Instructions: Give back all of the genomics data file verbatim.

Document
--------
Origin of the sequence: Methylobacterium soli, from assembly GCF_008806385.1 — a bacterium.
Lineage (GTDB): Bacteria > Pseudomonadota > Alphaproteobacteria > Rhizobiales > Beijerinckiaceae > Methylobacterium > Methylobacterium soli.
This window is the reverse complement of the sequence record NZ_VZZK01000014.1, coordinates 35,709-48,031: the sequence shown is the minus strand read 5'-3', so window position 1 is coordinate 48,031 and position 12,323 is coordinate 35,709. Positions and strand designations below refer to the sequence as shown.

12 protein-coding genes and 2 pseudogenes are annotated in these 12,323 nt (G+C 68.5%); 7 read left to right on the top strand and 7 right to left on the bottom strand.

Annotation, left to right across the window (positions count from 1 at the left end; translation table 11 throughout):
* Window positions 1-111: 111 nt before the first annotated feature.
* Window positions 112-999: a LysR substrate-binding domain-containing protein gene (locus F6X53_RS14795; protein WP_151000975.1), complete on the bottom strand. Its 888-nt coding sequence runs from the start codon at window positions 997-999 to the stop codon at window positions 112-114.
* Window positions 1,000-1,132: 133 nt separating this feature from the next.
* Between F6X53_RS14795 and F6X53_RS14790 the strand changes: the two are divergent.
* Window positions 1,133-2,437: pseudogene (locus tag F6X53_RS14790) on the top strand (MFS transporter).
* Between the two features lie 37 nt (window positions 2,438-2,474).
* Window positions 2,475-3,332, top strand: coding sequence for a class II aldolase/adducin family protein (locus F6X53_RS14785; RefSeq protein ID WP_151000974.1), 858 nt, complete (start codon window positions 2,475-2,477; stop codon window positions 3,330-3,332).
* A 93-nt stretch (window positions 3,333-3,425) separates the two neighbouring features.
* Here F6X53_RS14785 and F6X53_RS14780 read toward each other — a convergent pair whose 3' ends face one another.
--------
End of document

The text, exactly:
Origin of the sequence: Methylobacterium soli, from assembly GCF_008806385.1 — a bacterium.
Lineage (GTDB): Bacteria > Pseudomonadota > Alphaproteobacteria > Rhizobiales > Beijerinckiaceae > Methylobacterium > Methylobacterium soli.
This window is the reverse complement of the sequence record NZ_VZZK01000014.1, coordinates 35,709-48,031: the sequence shown is the minus strand read 5'-3', so window position 1 is coordinate 48,031 and position 12,323 is coordinate 35,709. Positions and strand designations below refer to the sequence as shown.

12 protein-coding genes and 2 pseudogenes are annotated in these 12,323 nt (G+C 68.5%); 7 read left to right on the top strand and 7 right to left on the bottom strand.

Annotation, left to right across the window (positions count from 1 at the left end; translation table 11 throughout):
* Window positions 1-111: 111 nt before the first annotated feature.
* Window positions 112-999: a LysR substrate-binding domain-containing protein gene (locus F6X53_RS14795; protein WP_151000975.1), complete on the bottom strand. Its 888-nt coding sequence runs from the start codon at window positions 997-999 to the stop codon at window positions 112-114.
* Window positions 1,000-1,132: 133 nt separating this feature from the next.
* Between F6X53_RS14795 and F6X53_RS14790 the strand changes: the two are divergent.
* Window positions 1,133-2,437: pseudogene (locus tag F6X53_RS14790) on the top strand (MFS transporter).
* Between the two features lie 37 nt (window positions 2,438-2,474).
* Window positions 2,475-3,332, top strand: coding sequence for a class II aldolase/adducin family protein (locus F6X53_RS14785; RefSeq protein ID WP_151000974.1), 858 nt, complete (start codon window positions 2,475-2,477; stop codon window positions 3,330-3,332).
* A 93-nt stretch (window positions 3,333-3,425) separates the two neighbouring features.
* Here F6X53_RS14785 and F6X53_RS14780 read toward each other — a convergent pair whose 3' ends face one another.